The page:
Screening, Seminar to Examine Nazism, Philosophy and Scholarship
A film, followed by a discussion of how—and if—the scholarship of philosopher Martin Heidegger should be viewed in context of his support of Nazism will kick off the 50th anniversary celebration of the Department of Philosophy at Duquesne University.
Heidegger, perhaps the most influential philosopher of the 20th century, contributed to phenomenology, existentialism and other philosophical realms. But this philosophical giant also rejected democracy and supported Nazism in Germany.
The discussion will start with a screening of the documentary Only a God Can Save Us, followed by a panel discussion with film maker Jeffrey van Davis, Dr. Tom Rockmore of Duquesne, a leader in the critical efforts to unearth Heidegger’s collaboration with the Nazis, and Dr. Ted Kisiel, Distinguished Research Professor Emeritus of Philosophy at Northern Illinois University—and the first full-time doctoral graduate of the DU philosophy department 50 years ago.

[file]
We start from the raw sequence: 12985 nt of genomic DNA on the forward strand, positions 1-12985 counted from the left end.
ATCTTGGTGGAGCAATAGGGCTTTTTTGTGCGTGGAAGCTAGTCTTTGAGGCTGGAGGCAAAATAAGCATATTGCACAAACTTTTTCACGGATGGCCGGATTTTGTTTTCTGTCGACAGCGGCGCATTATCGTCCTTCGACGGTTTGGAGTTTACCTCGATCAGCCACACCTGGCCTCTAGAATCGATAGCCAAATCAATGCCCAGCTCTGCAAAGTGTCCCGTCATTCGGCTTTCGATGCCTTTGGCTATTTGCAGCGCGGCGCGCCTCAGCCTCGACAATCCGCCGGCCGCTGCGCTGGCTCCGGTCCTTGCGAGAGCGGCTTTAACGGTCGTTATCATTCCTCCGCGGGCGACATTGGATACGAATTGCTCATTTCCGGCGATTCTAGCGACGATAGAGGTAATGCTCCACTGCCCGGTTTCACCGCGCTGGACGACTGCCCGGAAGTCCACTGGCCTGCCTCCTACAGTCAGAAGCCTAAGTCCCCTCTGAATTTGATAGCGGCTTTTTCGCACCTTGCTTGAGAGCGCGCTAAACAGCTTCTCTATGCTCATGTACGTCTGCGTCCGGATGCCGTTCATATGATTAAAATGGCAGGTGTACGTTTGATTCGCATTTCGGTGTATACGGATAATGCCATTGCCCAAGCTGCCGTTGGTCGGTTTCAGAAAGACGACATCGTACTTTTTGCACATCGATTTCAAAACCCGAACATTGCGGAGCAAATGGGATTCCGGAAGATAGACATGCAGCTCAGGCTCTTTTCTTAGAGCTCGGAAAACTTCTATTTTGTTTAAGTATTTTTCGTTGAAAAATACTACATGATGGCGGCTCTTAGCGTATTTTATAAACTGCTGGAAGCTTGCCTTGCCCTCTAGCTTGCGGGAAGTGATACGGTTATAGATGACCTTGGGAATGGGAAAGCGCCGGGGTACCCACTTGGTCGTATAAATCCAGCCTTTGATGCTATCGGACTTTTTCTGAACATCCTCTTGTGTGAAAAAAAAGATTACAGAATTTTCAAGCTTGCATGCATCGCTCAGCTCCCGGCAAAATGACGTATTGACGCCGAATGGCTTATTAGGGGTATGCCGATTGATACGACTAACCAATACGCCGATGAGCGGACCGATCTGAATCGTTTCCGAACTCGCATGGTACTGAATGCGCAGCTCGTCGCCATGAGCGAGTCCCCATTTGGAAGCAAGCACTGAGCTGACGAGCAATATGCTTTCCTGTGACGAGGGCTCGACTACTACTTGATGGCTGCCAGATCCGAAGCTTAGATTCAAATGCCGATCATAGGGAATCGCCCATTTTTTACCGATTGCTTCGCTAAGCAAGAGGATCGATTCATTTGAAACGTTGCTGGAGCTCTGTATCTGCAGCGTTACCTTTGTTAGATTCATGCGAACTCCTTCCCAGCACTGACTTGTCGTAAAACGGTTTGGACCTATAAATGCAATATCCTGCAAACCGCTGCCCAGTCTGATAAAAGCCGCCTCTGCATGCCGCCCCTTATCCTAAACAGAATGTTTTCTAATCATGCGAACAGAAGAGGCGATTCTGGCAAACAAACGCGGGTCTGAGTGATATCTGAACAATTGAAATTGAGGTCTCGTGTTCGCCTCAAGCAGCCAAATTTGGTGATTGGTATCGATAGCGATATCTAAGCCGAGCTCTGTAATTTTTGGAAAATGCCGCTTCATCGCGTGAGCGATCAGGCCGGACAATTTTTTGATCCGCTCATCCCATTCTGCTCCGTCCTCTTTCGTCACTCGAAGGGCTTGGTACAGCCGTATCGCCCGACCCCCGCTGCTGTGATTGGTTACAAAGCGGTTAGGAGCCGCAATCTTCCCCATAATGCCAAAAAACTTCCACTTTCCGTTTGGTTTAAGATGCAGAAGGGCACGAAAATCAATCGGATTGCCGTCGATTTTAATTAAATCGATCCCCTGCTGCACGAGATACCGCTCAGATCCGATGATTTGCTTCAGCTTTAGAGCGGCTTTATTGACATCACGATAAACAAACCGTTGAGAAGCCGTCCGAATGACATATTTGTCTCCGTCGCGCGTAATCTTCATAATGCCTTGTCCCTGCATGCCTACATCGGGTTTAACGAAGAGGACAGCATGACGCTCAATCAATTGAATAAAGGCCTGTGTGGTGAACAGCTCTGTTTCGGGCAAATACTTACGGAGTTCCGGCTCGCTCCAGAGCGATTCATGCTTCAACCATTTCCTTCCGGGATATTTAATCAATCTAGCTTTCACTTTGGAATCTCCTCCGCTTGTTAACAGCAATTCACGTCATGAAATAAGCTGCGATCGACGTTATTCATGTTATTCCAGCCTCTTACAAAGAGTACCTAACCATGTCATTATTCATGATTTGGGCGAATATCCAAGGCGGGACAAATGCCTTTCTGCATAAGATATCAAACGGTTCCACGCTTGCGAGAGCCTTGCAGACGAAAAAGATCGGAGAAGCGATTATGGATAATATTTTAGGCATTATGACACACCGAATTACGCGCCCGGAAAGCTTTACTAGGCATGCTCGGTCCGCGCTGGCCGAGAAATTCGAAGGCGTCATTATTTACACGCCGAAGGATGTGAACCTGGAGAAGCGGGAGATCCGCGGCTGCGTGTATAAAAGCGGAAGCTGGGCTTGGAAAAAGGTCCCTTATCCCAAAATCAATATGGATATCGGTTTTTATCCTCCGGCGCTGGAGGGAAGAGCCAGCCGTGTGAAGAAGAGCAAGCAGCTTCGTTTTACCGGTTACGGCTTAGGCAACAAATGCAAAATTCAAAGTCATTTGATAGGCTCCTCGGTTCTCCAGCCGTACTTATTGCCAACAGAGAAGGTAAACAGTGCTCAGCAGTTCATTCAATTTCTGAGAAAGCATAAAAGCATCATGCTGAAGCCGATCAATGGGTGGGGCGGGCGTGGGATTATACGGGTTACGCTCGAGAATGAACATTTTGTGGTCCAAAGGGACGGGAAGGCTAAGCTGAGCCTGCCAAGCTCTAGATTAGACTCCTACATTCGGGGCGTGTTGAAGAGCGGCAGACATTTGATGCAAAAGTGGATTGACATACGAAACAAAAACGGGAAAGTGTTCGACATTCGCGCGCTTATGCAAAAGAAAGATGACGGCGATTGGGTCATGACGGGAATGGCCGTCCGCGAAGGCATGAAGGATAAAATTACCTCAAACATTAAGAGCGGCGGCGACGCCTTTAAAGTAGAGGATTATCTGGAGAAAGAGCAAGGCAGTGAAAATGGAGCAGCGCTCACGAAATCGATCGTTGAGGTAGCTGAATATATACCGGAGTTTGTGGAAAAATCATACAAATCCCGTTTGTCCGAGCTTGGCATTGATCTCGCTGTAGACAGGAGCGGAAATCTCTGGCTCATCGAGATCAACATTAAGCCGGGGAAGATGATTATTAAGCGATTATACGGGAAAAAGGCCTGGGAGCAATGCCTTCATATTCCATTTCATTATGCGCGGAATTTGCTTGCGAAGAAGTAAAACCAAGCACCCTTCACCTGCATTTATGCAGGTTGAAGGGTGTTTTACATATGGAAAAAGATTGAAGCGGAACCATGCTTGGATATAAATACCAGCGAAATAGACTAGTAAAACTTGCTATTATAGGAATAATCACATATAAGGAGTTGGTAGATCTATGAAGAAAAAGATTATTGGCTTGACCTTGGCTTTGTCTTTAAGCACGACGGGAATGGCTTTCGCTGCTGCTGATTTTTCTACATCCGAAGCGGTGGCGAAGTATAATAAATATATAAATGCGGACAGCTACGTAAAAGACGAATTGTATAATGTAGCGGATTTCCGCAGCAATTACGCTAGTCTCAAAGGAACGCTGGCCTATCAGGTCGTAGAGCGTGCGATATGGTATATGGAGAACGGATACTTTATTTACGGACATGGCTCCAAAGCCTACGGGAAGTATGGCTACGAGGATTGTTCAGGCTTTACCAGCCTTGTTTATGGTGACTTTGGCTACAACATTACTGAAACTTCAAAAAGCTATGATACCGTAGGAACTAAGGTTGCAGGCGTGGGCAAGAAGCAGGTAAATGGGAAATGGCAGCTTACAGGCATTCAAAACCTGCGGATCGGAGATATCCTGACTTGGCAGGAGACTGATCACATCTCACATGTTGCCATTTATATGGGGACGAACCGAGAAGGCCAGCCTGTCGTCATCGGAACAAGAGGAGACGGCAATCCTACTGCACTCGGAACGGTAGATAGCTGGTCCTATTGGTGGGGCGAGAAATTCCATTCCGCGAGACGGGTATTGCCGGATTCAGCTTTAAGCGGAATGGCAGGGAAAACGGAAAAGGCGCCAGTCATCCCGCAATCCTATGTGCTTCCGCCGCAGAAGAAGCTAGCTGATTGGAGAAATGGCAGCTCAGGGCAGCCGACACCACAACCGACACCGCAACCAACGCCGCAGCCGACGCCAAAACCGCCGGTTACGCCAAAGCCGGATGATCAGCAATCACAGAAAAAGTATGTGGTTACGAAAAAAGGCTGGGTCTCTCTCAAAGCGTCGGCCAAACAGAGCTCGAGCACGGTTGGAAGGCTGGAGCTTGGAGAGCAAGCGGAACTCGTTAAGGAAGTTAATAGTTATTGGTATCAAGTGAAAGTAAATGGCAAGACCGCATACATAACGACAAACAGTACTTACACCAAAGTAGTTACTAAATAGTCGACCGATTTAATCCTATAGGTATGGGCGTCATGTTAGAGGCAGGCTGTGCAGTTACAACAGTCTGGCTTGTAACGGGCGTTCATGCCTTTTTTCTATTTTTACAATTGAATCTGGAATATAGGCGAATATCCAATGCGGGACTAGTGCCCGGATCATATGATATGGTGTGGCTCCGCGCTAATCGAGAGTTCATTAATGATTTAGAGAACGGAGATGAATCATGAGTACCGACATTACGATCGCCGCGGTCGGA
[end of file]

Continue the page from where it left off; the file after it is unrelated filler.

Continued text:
When: Friday, Sept. 9, at 1 p.m.
Where: Africa Room of the Duquesne Union, Duquesne University campus
Founded in 1878, Duquesne is consistently ranked among the nation's top Catholic research universities for its award-winning faculty and tradition of academic excellence. The University is nationally ranked by U.S. News and World Report and the Princeton Review for its rich academic programs in nine schools of study for nearly 10,000 graduate and undergraduate students, and by the Washington Monthly for service and contributing to students' social mobility. Duquesne is a member of the U.S. President's Higher Education Community Service Honor Roll with Distinction for its contributions to Pittsburgh and communities around the globe. The U.S. Environmental Protection Agency and the Princeton Review's Guide to Green Colleges acknowledge Duquesne's commitment to sustainability.